LLP structures are common in the United Kingdom, having become the preferred model for professional services businesses. The Jersey LLP has its own legal personality, giving limited liability to its members, whilst being tax transparent for Jersey tax purposes. The Limited Liability Partnerships (Jersey) Law 2017 will repeal and replace the 1997 when it comes into force, expected a little later this year. The 2017 law will take the LLP forward allowing greater flexibility and development in a structure that will allow passive investment as well as active involvement by members.

Recognising the considerable increase in interest from United States based promoters in Jersey, further innovation is in train. In November 2017, the government released a consultation paper in relation to the introduction of a law enabling the creation of limited liability companies (LLCs) and in April 2018 released its summary of responses to that consultation. It is anticipated that LLCs will enter the statute book in the third quarter of 2018. By design, LLCs are targeted at a North American market and it is considered likely that LLPs will continue to be a preferred structuring solution for UK originated promoters. The LLC will have legal personality separate from its members and managers, conferring limited liability on the same. It will be permitted, for Jersey tax purposes, to elect to be taxed either as a company or partnership. The uses to which LLCs may be put are wide ranging and varied, including both as active businesses, holding entities or investment structures. The proposed law permits the creation of designated series’ of members, managers, LLC interests or assets which, like an incorporated cell of an incorporated cell company, will ring fence the assets and liabilities attributable to such series and confer on the series legal personality separate from its members, the LLC or any other series.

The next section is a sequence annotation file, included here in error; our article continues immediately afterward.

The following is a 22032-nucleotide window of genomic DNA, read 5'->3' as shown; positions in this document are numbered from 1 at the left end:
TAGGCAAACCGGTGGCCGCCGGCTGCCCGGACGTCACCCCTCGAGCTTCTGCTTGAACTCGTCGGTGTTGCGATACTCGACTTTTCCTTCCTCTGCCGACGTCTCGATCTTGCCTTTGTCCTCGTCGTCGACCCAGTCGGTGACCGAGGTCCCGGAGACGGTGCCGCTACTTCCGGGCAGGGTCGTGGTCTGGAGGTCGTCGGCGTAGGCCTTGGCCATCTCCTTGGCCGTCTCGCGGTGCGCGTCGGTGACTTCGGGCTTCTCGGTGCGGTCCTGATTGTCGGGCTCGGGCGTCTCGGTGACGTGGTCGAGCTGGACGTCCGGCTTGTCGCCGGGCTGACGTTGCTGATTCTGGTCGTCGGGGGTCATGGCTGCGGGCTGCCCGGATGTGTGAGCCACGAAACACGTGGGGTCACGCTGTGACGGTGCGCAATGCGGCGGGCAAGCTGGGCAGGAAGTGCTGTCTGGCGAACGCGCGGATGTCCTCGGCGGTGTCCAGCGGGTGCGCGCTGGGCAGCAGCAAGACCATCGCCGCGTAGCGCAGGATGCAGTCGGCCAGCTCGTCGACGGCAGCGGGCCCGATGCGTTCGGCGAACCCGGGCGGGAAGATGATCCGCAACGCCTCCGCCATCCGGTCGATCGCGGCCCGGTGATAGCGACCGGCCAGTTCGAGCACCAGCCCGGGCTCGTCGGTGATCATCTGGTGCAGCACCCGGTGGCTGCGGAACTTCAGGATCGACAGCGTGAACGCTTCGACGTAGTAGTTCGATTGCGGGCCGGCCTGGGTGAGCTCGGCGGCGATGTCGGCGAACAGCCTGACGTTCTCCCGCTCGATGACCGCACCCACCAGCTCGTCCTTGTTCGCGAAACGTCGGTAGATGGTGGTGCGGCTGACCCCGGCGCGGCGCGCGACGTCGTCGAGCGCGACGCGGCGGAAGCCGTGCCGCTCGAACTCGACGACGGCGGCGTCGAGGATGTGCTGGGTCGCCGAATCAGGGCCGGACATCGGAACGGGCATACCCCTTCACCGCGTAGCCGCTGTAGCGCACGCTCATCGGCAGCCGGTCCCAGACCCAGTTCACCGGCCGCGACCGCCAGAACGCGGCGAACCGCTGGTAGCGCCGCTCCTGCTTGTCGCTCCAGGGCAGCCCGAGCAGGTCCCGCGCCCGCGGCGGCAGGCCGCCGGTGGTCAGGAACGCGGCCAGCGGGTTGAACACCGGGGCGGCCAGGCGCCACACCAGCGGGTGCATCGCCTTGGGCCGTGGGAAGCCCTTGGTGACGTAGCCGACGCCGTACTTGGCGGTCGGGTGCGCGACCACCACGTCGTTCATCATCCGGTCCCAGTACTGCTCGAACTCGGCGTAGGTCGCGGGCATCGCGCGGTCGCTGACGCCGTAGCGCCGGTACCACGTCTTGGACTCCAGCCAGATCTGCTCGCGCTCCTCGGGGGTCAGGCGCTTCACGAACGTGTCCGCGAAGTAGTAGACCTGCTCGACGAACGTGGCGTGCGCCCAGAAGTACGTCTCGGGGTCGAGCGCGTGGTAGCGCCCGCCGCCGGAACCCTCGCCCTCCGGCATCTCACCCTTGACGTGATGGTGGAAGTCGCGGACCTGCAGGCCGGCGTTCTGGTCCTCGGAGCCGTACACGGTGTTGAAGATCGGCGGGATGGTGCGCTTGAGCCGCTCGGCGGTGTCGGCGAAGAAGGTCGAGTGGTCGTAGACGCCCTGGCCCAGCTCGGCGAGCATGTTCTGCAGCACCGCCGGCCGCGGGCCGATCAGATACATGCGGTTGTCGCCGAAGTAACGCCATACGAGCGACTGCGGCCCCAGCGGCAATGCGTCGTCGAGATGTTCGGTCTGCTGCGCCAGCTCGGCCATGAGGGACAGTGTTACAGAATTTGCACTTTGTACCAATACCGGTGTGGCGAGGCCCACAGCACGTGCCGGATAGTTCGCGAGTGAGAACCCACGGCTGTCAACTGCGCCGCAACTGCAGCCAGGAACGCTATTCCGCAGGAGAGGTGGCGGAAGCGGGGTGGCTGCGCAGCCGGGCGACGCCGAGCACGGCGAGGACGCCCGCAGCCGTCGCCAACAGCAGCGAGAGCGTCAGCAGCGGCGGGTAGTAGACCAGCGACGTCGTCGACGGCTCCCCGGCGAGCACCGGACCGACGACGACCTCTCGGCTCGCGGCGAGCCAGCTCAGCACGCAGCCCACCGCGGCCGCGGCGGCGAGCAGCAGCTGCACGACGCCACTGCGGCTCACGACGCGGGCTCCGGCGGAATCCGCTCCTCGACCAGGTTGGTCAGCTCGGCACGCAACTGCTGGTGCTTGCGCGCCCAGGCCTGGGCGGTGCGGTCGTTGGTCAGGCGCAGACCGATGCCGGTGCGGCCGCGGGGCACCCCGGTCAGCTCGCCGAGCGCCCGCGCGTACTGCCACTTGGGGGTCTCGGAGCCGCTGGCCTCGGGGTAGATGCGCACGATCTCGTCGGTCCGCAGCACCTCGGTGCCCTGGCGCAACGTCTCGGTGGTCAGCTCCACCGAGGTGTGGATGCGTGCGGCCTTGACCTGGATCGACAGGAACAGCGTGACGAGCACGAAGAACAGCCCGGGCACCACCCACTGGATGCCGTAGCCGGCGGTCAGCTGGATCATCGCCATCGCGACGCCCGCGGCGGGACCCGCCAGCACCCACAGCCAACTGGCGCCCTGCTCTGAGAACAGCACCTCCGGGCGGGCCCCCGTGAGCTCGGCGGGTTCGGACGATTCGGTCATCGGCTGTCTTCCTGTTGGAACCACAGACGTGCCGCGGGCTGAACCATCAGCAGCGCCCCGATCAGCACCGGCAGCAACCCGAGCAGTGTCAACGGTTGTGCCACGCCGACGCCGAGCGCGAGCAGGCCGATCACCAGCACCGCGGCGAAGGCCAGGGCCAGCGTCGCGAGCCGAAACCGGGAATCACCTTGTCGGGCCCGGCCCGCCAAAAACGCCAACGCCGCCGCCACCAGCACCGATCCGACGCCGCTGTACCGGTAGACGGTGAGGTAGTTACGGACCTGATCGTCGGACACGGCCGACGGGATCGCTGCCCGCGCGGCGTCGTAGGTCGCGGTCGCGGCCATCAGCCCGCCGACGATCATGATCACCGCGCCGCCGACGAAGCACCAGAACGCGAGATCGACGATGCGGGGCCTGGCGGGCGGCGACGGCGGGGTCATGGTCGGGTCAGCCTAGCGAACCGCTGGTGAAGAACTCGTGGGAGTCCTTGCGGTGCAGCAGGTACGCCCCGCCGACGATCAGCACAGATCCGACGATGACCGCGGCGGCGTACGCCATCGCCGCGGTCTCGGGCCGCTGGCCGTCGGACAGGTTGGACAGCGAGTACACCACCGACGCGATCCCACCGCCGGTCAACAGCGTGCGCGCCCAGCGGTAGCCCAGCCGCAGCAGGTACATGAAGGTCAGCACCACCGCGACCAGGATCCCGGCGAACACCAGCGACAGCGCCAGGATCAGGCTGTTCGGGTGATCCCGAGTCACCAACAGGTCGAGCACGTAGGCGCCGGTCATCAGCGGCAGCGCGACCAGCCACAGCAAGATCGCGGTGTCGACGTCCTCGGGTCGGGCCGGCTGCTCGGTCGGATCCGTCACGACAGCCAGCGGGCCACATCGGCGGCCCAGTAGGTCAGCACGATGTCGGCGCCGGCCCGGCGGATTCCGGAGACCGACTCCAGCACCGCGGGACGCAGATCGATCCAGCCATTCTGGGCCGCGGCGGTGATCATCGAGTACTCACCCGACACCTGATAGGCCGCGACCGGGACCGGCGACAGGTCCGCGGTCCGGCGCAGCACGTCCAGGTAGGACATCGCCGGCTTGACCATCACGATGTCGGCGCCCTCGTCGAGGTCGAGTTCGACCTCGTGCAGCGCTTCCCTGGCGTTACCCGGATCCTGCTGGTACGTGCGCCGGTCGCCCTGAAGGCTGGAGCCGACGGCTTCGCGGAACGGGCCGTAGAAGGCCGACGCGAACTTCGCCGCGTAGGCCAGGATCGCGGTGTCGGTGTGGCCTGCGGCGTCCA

There are many differences in the detail and operation of LLPs and LLCs and also some fundamental differences. The LLP describes the key characteristics of an LLP as comprising an association of persons who wish to carry on a business with a view to profit; each shall contribute capital or skill and effort; profits of the business shall be divided between them and each shall have an interest in the LLP property (as provided in the law). In contrast an LLC may be formed for any lawful business, purpose or activity, whether or not for profit; with unlimited capacity and consist of one or more members and may appoint one or more managers. In both cases, the LLP or LLC has its own legal capacity distinct from its members but is not a body corporate. The treatment for tax purposes is variable as mentioned above. In both cases the rules of Jersey customary law applicable to partnerships applies, save where inconsistent with the relevant statute.

Once these laws are in force, when taken together with the flexible provisions of Jersey companies law (which also allows protected cell companies and incorporated cell companies), and the widespread adoption of limited partnerships, separate limited partnerships and incorporated limited partnerships, the variety of tools available for business structuring in Jersey will be unparalleled. Variations of regulatory policy will be needed but Jersey’s innovation and adaptability in funds and investment services is firmly established.

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